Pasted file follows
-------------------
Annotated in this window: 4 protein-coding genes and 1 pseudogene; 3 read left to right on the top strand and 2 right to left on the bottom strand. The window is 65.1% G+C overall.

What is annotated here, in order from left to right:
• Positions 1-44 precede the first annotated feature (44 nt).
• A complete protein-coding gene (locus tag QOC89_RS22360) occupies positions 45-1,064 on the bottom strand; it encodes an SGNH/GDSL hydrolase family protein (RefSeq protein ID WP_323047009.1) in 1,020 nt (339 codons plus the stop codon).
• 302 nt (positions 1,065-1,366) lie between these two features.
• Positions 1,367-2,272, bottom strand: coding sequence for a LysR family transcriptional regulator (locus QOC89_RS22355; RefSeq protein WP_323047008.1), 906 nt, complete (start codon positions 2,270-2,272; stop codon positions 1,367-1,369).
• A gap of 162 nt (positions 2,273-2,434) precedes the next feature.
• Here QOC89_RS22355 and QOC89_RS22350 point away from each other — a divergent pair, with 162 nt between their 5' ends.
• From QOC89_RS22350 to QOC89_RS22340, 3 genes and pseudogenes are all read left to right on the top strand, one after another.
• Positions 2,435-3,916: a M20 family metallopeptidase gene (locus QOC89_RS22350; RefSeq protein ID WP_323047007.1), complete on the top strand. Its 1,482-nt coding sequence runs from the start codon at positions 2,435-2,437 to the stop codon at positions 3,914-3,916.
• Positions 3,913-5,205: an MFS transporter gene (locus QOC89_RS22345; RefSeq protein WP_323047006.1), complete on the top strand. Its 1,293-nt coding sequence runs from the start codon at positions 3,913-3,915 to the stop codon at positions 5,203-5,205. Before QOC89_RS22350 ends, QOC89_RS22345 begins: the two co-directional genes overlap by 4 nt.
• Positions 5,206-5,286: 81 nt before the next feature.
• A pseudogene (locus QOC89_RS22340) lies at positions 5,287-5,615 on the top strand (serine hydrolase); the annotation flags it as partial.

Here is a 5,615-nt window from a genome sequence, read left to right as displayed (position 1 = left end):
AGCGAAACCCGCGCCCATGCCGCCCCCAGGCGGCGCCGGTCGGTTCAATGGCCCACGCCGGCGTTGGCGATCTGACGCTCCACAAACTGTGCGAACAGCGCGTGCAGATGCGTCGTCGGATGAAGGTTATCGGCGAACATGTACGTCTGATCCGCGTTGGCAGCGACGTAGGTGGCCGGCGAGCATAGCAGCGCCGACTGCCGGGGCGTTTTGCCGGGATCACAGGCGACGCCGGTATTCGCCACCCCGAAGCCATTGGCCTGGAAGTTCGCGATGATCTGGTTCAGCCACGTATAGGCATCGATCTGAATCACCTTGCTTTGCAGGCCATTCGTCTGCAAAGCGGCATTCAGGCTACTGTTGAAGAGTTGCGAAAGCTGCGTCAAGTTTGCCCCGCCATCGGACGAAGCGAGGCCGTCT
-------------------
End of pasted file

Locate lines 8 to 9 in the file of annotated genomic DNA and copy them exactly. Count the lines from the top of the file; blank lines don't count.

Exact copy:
• Here QOC89_RS22355 and QOC89_RS22350 point away from each other — a divergent pair, with 162 nt between their 5' ends.
• From QOC89_RS22350 to QOC89_RS22340, 3 genes and pseudogenes are all read left to right on the top strand, one after another.